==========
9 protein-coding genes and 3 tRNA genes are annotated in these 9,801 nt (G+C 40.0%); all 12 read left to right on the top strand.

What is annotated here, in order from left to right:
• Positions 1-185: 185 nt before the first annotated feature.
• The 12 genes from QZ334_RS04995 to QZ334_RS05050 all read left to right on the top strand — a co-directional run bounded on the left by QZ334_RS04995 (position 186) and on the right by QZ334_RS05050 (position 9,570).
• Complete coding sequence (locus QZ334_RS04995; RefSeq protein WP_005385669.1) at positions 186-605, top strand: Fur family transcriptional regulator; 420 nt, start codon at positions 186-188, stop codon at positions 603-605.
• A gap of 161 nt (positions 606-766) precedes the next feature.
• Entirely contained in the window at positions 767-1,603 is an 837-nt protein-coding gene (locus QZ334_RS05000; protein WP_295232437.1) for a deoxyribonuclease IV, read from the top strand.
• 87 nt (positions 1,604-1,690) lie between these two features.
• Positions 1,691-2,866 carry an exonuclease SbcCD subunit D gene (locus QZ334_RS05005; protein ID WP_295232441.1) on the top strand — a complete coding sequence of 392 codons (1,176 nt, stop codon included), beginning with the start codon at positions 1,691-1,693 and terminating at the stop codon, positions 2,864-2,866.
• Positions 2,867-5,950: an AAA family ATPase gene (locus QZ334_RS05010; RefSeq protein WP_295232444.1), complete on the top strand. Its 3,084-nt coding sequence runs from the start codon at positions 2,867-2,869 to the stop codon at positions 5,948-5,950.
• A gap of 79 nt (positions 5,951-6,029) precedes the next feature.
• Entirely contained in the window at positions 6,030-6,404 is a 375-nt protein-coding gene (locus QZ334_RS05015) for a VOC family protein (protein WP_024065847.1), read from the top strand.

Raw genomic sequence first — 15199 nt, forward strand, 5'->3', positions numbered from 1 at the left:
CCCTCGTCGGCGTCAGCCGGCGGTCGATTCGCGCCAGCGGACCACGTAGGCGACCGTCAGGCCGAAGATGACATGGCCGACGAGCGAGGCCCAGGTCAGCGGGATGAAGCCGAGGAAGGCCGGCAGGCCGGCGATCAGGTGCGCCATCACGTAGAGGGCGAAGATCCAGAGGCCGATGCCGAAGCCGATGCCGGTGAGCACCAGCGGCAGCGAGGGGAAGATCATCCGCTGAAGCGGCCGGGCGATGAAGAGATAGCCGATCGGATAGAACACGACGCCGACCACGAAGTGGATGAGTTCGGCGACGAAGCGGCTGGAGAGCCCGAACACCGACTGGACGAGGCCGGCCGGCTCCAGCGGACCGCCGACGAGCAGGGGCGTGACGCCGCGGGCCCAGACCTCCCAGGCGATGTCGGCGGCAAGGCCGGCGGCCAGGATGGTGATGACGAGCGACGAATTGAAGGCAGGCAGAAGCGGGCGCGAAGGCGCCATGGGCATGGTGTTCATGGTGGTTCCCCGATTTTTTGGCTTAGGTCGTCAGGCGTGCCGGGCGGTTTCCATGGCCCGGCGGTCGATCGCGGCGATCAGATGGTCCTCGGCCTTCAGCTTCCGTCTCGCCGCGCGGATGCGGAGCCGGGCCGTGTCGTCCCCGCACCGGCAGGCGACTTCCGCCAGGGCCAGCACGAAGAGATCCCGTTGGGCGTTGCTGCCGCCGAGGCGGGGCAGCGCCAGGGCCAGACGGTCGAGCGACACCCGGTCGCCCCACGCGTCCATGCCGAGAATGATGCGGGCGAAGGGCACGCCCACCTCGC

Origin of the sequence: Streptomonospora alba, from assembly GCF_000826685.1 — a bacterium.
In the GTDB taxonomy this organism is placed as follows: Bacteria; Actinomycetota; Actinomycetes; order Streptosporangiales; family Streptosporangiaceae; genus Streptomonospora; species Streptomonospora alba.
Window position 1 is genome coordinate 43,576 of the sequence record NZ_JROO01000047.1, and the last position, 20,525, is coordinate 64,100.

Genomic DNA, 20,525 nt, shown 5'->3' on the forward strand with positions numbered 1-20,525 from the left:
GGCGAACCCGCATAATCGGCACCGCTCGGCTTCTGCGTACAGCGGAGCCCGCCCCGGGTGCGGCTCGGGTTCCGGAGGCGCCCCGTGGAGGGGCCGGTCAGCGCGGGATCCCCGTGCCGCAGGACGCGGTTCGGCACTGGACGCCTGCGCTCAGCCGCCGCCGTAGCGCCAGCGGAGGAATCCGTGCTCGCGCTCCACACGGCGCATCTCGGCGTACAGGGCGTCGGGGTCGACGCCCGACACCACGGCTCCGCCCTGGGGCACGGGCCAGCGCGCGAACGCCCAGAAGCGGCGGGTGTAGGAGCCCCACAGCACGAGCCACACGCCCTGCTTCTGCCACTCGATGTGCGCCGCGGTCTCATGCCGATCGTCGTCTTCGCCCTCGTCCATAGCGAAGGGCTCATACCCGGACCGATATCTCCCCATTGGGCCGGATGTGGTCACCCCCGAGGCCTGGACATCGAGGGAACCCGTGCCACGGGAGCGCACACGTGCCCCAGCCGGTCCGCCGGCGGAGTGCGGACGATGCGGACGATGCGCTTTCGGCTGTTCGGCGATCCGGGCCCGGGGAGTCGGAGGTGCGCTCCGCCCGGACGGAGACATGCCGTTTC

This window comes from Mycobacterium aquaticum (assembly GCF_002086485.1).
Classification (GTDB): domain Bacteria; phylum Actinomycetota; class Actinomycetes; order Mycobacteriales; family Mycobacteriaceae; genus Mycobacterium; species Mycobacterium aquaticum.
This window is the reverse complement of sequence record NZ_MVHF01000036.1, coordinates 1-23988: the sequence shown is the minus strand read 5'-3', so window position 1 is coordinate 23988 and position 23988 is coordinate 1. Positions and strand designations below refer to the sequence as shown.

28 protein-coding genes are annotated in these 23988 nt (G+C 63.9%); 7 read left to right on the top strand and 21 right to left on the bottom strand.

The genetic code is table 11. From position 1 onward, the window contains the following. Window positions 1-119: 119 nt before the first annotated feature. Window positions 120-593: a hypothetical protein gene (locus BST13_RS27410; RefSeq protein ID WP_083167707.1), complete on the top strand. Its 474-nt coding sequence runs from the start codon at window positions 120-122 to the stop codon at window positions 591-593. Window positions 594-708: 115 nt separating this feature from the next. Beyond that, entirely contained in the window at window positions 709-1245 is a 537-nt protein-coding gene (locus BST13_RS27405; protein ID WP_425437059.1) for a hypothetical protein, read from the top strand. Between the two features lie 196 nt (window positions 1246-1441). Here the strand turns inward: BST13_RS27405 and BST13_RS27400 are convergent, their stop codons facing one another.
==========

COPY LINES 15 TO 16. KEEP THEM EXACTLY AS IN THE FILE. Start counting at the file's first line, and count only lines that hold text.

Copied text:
Origin of the sequence: Streptomonospora alba, from assembly GCF_000826685.1 — a bacterium.
In the GTDB taxonomy this organism is placed as follows: Bacteria; Actinomycetota; Actinomycetes; order Streptosporangiales; family Streptosporangiaceae; genus Streptomonospora; species Streptomonospora alba.